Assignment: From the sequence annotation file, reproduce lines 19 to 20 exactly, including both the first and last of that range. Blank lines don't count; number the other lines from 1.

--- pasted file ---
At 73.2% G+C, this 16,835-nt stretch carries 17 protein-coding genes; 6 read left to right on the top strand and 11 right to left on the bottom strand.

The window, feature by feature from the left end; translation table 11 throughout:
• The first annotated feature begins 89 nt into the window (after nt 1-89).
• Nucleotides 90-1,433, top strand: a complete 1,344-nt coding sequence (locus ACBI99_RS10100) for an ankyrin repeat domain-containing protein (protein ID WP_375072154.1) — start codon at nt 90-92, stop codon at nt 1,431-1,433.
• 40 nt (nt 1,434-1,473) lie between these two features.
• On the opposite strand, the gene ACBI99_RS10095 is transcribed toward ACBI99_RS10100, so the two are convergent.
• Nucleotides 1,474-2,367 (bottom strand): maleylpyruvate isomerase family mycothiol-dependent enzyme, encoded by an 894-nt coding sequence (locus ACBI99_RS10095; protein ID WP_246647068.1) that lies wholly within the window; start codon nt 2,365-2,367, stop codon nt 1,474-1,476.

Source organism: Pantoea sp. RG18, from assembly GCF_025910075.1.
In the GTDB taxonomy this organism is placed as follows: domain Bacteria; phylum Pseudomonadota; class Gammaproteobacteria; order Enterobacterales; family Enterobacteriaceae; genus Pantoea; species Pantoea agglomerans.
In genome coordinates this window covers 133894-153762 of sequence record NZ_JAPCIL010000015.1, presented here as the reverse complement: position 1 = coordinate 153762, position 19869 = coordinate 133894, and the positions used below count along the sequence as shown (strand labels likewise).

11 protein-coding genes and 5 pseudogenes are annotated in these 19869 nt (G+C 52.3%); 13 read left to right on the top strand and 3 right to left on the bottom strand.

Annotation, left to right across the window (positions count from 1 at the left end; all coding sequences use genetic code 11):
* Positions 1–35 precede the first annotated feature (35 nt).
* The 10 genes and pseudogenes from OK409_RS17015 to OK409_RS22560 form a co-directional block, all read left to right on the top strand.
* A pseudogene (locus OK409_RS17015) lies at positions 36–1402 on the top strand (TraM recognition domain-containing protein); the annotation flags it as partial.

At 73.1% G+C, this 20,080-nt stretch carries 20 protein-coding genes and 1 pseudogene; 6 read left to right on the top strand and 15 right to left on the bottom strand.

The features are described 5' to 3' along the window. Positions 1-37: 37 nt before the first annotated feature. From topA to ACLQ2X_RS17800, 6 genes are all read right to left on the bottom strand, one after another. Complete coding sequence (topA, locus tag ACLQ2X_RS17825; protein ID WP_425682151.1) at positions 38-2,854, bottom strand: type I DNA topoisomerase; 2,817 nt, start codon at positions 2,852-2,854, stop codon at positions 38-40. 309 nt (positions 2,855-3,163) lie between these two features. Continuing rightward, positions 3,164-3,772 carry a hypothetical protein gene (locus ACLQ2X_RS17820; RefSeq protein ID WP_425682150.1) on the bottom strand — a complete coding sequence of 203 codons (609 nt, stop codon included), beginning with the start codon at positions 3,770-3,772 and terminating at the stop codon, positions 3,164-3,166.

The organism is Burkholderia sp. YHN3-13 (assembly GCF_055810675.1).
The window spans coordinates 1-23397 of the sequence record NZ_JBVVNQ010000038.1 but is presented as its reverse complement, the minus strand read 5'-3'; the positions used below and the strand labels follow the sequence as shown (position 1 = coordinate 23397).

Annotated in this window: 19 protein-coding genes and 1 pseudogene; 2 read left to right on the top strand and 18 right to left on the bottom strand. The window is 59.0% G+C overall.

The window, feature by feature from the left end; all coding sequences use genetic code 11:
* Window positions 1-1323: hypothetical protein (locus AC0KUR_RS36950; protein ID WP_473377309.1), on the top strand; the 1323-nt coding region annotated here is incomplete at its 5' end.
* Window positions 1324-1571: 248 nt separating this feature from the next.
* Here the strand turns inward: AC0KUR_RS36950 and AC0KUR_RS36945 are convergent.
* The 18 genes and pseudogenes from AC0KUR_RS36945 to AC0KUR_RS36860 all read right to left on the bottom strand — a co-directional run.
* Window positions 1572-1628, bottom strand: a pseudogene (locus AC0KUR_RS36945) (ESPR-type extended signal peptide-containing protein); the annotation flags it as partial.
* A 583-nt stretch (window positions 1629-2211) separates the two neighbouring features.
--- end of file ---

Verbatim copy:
The window spans coordinates 1-23397 of the sequence record NZ_JBVVNQ010000038.1 but is presented as its reverse complement, the minus strand read 5'-3'; the positions used below and the strand labels follow the sequence as shown (position 1 = coordinate 23397).

Annotated in this window: 19 protein-coding genes and 1 pseudogene; 2 read left to right on the top strand and 18 right to left on the bottom strand. The window is 59.0% G+C overall.